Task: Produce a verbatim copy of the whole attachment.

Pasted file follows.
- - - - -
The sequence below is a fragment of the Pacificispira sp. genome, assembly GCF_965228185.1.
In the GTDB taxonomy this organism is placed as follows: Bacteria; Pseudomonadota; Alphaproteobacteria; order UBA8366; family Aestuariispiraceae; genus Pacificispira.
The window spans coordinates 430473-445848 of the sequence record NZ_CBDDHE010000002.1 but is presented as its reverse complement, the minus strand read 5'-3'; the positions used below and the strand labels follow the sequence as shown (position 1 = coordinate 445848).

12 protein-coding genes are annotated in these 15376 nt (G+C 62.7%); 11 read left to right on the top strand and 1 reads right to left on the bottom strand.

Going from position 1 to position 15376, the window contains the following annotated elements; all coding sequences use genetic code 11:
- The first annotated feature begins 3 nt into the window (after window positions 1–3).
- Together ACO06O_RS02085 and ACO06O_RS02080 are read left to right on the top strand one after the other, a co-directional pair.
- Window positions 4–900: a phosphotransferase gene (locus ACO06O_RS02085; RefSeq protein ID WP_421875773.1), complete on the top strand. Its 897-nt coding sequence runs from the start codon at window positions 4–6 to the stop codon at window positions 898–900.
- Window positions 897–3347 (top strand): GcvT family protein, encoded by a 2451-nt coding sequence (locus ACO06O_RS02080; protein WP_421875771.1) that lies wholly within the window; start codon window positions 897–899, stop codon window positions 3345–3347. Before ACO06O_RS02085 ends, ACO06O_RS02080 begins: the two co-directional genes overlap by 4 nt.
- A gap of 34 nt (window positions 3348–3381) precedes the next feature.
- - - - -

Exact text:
The sequence below is a fragment of the Pacificispira sp. genome, assembly GCF_965228185.1.
In the GTDB taxonomy this organism is placed as follows: Bacteria; Pseudomonadota; Alphaproteobacteria; order UBA8366; family Aestuariispiraceae; genus Pacificispira.
The window spans coordinates 430473-445848 of the sequence record NZ_CBDDHE010000002.1 but is presented as its reverse complement, the minus strand read 5'-3'; the positions used below and the strand labels follow the sequence as shown (position 1 = coordinate 445848).

12 protein-coding genes are annotated in these 15376 nt (G+C 62.7%); 11 read left to right on the top strand and 1 reads right to left on the bottom strand.

Going from position 1 to position 15376, the window contains the following annotated elements; all coding sequences use genetic code 11:
- The first annotated feature begins 3 nt into the window (after window positions 1–3).
- Together ACO06O_RS02085 and ACO06O_RS02080 are read left to right on the top strand one after the other, a co-directional pair.
- Window positions 4–900: a phosphotransferase gene (locus ACO06O_RS02085; RefSeq protein ID WP_421875773.1), complete on the top strand. Its 897-nt coding sequence runs from the start codon at window positions 4–6 to the stop codon at window positions 898–900.
- Window positions 897–3347 (top strand): GcvT family protein, encoded by a 2451-nt coding sequence (locus ACO06O_RS02080; protein WP_421875771.1) that lies wholly within the window; start codon window positions 897–899, stop codon window positions 3345–3347. Before ACO06O_RS02085 ends, ACO06O_RS02080 begins: the two co-directional genes overlap by 4 nt.
- A gap of 34 nt (window positions 3348–3381) precedes the next feature.